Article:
mammalian systems exists suggesting that CO2 produced endogenously within the mitochondria may
not be sufficient to meet the metabolic carbon demand for urea synthesis. The rate of urea synthesis was reduced by about 60% in isolated guinea
pig hepatocytes when external CO2 was reduced
from 25 mM to zero (Dodgson and Forster, ’86). Furthermore, Tomera et al. (’82) reported that the rate
of 14C fixation from NaH14CO3 into urea in perfused
rat liver was much higher than the net rate of CO2
production. This suggests that cytoplasmic CO2 may
be diffusing into the mitochondrial matrix to support urea synthesis. If so, cytoplasmic CA may be
important in maintaining the transport of CO2
across the mitochondrial membrane (reviewed by
Gros and Dodgson, ’88; Henry, ’96).
This investigation reports on the mitochondrial
component of urea synthesis in the toadfish liver.
Citrulline synthesis was used as an indicator of
mitochondrial nitrogen metabolism in order to elucidate the factors influencing the induction and
regulation of urea synthesis.
MATERIALS AND METHODS
Collection and maintenance of animals
Adult Gulf toadfish Opsanus beta (Goode and
Bean) were collected with a roller trawl in Bis-
cayne Bay, Florida, by commercial shrimpers
during April and May, 1996, for the metabolic experiments, and between July and October, 1996,
for the transport experiments. Fish were housed
in 80 L aquaria with flowing aerated seawater
(detailed procedures given by Walsh and Milligan,
’95). Individuals were fed shrimp but were starved
for a period of 72 h before being used in an experiment.
Fish were initially held under conditions of low
population density (uncrowded). High population
density (crowding) was used to initiate ureogenesis: fish were transferred to 6 L plastic tubs
(30 cm long x 25 cm wide × 10 cm high) with flowing seawater such that there were four to six individuals per tub (Walsh et al., ’94). Fish were
kept under these conditions for a minimum of 4
days before being used.
Mitochondria preparation
Fish were killed by a blow to the head either
with or without having first been lightly anesthetized in MS 222 (tricaine methanesulfonate
buffered with NaHCO3). The liver was dissected
out, and blood vessels and connective tissue were
cleaned away. Fish were used individually when
large enough to yield 1.5 gm or more of liver; otherwise, livers for two to three fish were pooled.
Mitochondria were prepared according to the
method outlined by Anderson and Walsh (’95).
Briefly, the liver was suspended in 5.5 volumes of
homogenization buffer (250 mM sucrose, 0.5 mM
EGTA, 5 mM K2HPO4, 30 mM HEPES, pH = 7.4
at 22°C), minced with scissors, and homogenized
using a motor-driven teflon-glass homogenizer
(four to six passes). The homogenate was centrifuged for 10 min at 750 × g (SS-34 rotor, Sorvall
RC5-B superspeed) at 4°C. The supernatant was
saved and centrifuged at 14,500 g for 10 min to
produce the initial mitochondrial pellet. This was
washed once in nine volumes of homogenization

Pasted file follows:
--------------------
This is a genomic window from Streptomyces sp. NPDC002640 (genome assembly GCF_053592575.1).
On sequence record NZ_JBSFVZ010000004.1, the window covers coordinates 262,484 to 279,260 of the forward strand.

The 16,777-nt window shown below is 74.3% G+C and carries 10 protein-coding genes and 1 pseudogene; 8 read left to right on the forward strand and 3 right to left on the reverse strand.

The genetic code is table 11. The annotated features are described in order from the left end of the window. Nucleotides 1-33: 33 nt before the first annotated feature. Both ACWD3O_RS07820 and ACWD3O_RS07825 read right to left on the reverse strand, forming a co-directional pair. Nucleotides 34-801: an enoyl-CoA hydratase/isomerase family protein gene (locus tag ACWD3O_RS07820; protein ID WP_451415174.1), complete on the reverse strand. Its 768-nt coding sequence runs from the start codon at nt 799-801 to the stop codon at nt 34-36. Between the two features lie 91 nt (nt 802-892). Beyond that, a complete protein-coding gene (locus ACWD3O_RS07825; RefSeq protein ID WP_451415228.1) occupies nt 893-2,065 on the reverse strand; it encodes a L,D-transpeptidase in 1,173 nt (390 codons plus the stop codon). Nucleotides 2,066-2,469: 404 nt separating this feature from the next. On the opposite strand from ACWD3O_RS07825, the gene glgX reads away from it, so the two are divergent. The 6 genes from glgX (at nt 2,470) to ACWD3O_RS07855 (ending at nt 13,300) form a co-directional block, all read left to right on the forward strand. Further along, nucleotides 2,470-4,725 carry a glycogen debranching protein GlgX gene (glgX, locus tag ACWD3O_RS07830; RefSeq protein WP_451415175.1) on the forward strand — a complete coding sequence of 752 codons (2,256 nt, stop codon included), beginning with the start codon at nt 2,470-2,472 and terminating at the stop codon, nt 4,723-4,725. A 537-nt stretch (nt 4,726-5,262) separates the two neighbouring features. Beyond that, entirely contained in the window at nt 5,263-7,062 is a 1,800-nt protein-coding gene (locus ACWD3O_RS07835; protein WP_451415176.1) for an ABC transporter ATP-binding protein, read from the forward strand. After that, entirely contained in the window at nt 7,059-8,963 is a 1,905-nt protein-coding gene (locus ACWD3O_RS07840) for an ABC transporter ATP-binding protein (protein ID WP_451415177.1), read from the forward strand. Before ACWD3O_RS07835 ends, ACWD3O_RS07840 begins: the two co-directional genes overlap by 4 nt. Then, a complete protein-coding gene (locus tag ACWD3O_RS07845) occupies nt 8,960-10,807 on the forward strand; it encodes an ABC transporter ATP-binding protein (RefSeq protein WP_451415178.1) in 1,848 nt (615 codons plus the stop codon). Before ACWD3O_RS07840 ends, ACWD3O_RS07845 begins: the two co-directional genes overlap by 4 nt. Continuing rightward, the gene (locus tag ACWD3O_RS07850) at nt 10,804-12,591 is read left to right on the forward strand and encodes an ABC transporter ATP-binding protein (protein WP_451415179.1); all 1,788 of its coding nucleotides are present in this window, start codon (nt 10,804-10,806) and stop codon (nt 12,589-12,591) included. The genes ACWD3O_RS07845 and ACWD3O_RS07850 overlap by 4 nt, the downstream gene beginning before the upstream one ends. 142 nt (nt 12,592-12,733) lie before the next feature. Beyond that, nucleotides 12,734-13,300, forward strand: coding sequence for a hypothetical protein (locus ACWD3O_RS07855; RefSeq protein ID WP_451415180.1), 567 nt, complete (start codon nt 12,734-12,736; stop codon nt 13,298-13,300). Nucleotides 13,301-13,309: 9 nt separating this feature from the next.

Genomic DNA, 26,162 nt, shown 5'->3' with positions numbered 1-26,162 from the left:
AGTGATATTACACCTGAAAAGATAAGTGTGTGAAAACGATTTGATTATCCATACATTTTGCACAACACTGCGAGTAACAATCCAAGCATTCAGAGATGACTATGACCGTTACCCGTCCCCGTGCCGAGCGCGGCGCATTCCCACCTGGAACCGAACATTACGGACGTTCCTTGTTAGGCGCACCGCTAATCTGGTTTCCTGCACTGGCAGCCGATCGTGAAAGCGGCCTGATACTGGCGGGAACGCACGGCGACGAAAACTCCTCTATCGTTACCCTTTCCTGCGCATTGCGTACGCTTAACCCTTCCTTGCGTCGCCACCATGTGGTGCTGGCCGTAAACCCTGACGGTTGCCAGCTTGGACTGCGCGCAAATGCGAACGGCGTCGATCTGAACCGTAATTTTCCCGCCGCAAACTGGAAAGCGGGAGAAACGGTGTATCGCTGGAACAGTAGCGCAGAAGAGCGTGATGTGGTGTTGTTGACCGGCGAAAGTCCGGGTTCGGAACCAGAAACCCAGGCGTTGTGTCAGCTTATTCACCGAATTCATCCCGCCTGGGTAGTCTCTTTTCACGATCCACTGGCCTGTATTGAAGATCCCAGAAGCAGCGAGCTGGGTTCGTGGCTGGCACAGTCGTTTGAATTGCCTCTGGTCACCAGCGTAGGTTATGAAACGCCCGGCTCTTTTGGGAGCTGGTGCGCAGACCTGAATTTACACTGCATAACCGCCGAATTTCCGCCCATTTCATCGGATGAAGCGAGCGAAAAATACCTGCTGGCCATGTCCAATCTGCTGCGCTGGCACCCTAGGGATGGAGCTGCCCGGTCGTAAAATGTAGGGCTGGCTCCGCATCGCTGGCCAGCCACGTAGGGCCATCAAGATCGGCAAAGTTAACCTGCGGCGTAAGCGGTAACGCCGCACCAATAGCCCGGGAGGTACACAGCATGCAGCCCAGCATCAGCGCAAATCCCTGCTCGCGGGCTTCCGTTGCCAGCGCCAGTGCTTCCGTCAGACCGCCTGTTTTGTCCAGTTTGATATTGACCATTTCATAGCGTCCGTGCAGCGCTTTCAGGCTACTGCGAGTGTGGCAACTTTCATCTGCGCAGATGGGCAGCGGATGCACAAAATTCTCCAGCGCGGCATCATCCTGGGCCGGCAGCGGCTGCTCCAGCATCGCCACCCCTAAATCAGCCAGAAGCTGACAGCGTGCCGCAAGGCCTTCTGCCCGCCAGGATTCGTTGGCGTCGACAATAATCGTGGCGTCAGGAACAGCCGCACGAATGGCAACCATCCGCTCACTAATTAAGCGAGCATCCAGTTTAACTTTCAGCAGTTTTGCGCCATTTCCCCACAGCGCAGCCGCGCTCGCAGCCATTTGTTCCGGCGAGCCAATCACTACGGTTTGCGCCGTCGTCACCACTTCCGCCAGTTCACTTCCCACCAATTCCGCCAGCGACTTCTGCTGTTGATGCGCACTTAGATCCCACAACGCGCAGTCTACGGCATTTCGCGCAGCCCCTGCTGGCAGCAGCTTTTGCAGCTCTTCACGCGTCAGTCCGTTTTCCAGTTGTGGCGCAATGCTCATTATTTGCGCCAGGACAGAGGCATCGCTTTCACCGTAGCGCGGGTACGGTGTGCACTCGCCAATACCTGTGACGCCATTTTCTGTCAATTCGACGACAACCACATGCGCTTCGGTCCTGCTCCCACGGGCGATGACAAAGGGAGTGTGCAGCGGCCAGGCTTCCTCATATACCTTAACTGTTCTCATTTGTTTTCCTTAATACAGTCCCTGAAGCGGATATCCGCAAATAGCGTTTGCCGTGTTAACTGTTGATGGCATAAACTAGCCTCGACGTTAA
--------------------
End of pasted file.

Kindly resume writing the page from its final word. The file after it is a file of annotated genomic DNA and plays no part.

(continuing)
buffer and recentrifuged as above. The final pellet was resuspended in a volume of homogenization buffer plus bovine serum albumin (BSA, 5
mg ml–1), made fresh daily, equivalent to 0.3 ml
g–1 of starting weight of liver.
Carbonic anhydrase activity
A 50 µl sample from each preparation was
saved, frozen at –80°C, and shipped to Auburn
on dry ice for analysis of CA activity. Samples
were thawed on ice, sonicated, and measured
using the electrometric delta pH assay (Henry,
MITOCHONDRIAL CITRULLINE SYNTHESIS IN TOADFISH
’91). CA activity was reported on the basis of
fresh weight of tissue.
Citrulline assay
The reaction medium for the analysis of mitochondrial citrulline synthesis was slightly
modified from that used by Anderson and Walsh
(’95; see below). This was made fresh daily and
consisted of the following: 88 mM sucrose, 0.175
mM EGTA, 6 mM K2HPO4, 90 mM KCl, 5 mM
NaHCO3, 2 mM MgCl2, 0.15 mM ATP, 10 mM ornithine, 0.1 mM succinate, and 36 mM HEPES,
pH = 7.40 at 22°C. Seventy five microliters of the
mitochondrial suspension were added to 500 µl of
the reaction medium in a 1.5 ml microcentrifuge
tube; this was allowed to equilibrate to room temperature (22°C) for 20 min. The reaction was
started by adding 50 µl of a 50 mM glutamine
(GLN) stock solution and gently mixing. After 30
min the reaction was stopped by the addition of
10 µl of 70% perchloric acid (PCA). The tubes were
centrifuged for 30 sec at 10,000 g, and the supernatant was assayed for citrulline concentration.
The citrulline assay reagent consisted of a 1:1
(v:v) mixture of antipyrene (2,3-dimethyl-1-phenyl-3pyrazolin-5-One, 200 mg in 94 ml H2O, 6 ml
concentrated H2SO4, stored in a dark bottle at
room temperature) and diacetyl monoxime (900
mg 2,3 butanedione monoxime in 95 ml H2O, 5
ml glacial acetic acid, stored refrigerated in a dark
bottle) made fresh before use. One ml of this reagent was added to 50 µl of sample in a glass
tube, mixed, loosely capped with a marble, and
boiled in the dark for 30 min. The tubes were then
cooled in an ice bath in the dark. Samples were
transferred to semi-micro cuvettes, and absorbance was read at 464 nm (Perkin-Elmer Lambda
2). The increase in citrulline concentration was
determined by comparison against a standard
curve of 0 to 50 µM citrulline. All chemicals were
purchased from Sigma (St. Louis, MO) and were
reagent grade.
Experimental protocol
Citrulline synthesis was measured for mitochondria from toadfish that had been held either under uncrowded conditions for at least 7 days or